"I was very young when I saw someone playing the violin on TV. The impact was incredible. It may not seem true, but I was completely enchanted by the instrument and the emotions conveyed by classical music. Nothing could compare with the way music spoke to me back then. Starting out so very young, and continuously focusing on music, I feel lucky now. Not everyone can develop such an ardent passion and find a reason, a destiny, so early in life."
But it was not easy for Simone Lamsma. I was surprised to find out that it was difficult to study music seriously while following normal education in the Netherlands in the 1990s. Searching for the most devoted teachers, the child had to travel across the country for violin, piano and music theory lessons, or for performing with an orchestra. Everything started when she was five years old. In 1996, with the consent and support of her family, Simone decided to change this schedule completely. At 11, she left the Netherlands to study in London. She went to the Yehudi Menuhin School, where she studied under Hu Kun. She continued her education in the UK at the Royal Academy of Music. Simone Lamsma was 19 when she graduated from the academy with flying colours. Looking back, Simone knows where everything came from and, more importantly, from where her future inspiration sprang.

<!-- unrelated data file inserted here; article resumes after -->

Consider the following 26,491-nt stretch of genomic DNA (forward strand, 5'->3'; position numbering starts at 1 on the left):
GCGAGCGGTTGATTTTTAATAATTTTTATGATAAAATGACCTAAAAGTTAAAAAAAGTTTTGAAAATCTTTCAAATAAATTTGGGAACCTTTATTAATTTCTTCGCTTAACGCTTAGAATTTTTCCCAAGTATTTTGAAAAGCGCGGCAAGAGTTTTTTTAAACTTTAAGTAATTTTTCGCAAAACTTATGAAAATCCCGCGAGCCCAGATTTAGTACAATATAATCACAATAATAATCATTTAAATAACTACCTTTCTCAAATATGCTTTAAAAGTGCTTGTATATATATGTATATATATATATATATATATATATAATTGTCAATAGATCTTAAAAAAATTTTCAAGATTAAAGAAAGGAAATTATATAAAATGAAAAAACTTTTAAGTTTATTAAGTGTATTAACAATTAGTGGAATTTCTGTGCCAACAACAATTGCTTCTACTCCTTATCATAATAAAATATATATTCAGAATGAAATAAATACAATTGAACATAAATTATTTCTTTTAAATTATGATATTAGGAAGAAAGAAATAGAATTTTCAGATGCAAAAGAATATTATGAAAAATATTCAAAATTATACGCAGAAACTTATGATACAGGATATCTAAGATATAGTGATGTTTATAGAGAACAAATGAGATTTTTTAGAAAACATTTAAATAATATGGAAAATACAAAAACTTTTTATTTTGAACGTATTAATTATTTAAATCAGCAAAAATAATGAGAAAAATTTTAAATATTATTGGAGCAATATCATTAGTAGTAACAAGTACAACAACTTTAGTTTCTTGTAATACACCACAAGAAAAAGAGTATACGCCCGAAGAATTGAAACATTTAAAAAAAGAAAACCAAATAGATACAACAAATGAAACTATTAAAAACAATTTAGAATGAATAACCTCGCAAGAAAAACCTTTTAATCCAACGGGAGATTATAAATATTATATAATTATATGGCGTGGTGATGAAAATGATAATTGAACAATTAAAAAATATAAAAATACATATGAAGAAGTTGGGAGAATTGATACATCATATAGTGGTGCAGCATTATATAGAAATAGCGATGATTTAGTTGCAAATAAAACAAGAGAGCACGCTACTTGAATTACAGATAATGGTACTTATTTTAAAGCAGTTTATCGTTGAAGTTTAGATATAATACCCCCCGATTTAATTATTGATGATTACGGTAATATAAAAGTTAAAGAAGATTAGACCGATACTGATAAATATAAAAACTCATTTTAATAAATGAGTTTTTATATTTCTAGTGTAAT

"The closest people to me, those who had the greatest influence, were, of course, my parents, with all their support and the fantastic freedom that they instilled in everything I did. I had, of course, the privilege of meeting extraordinary violin teachers, amazing music teachers. Generally, however, I think any hardworking, honest man inspires me. Inspiration doesn't have set boundaries for me, it is not limited to music, neither to people, I find it in everything that surrounds me every day. I hope that I will always stay open-minded and I will be able to see the diversity in so many things that inspire me every day."
Balancing the advantages and disadvantages of being a soloist-violinist, Simone Lamsma is just as frank.
"I am privileged to be able to make music every day, this art is my passion. For me, the most beautiful means of communication with other people, with my colleagues on stage or with the audience, is music. The fact that we need to fit our passion into a very fast-paced lifestyle, even an artistic one, is perhaps difficult. Everything happens so fast now, every week brings a new project. That's why I don't have enough time to reflect on important matters. This is what I intend on doing, meditate more, I don't know whether I'll succeed."
Simone Lamsma is a beautiful, blonde young lady, with a passion for what she is doing, rewarded for her enthusiasm, a sea and nature lover in general, crazy about Italian cuisine. I found out, off the record, that her only ritual before a concert is to eat pasta, so that she has enough energy for the whole night. Simone Lamsma, a normal person in a fast-paced world, a musician who never saw herself doing anything else.
"It is difficult to choose because I don't see myself doing anything but music. It's in my veins, it's part of me. I'm sure there are other interesting professions, but it's impossible for me to envision myself doing anything else."
Translated by Alina-Nicoleta Duminică,
MTTLC 1, Universitatea din București